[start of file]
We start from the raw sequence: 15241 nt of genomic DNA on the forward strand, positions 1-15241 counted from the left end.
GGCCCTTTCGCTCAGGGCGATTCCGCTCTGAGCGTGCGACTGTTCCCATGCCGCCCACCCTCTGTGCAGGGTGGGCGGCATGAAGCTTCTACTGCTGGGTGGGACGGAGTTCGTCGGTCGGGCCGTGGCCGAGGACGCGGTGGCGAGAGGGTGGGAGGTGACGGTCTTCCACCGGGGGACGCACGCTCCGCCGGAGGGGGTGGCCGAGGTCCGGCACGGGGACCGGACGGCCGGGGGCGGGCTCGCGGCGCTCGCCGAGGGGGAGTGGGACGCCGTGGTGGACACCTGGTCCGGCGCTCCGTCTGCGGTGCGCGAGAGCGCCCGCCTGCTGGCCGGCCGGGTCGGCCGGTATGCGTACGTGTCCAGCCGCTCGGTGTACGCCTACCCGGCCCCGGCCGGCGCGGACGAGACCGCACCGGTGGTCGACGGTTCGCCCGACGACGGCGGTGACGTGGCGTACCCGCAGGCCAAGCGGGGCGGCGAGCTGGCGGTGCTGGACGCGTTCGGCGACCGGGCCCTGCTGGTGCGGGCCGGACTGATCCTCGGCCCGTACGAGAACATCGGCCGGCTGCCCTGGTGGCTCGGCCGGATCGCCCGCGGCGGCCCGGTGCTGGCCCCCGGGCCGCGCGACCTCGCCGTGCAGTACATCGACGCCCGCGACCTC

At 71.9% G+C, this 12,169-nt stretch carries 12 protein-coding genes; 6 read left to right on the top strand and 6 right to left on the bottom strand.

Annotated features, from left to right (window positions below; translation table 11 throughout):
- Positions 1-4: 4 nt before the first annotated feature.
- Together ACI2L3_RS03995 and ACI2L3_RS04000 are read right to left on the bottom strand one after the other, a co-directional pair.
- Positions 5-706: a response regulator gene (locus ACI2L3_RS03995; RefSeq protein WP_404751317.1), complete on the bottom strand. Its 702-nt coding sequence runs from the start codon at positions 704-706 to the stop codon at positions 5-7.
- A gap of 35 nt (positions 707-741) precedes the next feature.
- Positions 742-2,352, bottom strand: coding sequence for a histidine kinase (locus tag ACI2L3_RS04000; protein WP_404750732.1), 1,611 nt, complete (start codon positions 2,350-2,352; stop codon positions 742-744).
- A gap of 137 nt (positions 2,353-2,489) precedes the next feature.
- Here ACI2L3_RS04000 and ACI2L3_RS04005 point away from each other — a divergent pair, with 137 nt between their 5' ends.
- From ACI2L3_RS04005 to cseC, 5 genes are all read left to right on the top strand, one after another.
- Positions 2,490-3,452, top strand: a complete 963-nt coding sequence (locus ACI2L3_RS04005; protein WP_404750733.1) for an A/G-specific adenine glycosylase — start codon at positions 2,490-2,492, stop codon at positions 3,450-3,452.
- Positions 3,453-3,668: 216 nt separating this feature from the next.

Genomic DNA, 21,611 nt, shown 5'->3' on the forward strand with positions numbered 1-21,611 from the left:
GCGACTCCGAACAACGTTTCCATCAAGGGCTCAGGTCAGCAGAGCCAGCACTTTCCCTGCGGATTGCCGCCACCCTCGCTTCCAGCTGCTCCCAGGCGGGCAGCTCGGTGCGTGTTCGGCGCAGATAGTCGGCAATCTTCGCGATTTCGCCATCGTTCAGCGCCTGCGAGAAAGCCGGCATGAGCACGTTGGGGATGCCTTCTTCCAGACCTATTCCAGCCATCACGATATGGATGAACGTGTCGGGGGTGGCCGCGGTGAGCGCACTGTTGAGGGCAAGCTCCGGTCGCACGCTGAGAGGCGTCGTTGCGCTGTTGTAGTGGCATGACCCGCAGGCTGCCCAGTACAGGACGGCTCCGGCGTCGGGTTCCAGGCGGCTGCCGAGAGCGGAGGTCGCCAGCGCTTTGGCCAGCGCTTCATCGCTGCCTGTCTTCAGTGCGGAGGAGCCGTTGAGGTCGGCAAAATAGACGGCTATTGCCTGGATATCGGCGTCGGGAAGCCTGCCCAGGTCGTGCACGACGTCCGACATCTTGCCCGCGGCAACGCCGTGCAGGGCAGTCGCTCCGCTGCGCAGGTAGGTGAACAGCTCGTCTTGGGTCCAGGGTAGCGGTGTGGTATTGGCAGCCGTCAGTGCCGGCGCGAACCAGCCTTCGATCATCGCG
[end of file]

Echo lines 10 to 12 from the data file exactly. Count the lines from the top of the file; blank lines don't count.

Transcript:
- A gap of 137 nt (positions 2,353-2,489) precedes the next feature.
- Here ACI2L3_RS04000 and ACI2L3_RS04005 point away from each other — a divergent pair, with 137 nt between their 5' ends.
- From ACI2L3_RS04005 to cseC, 5 genes are all read left to right on the top strand, one after another.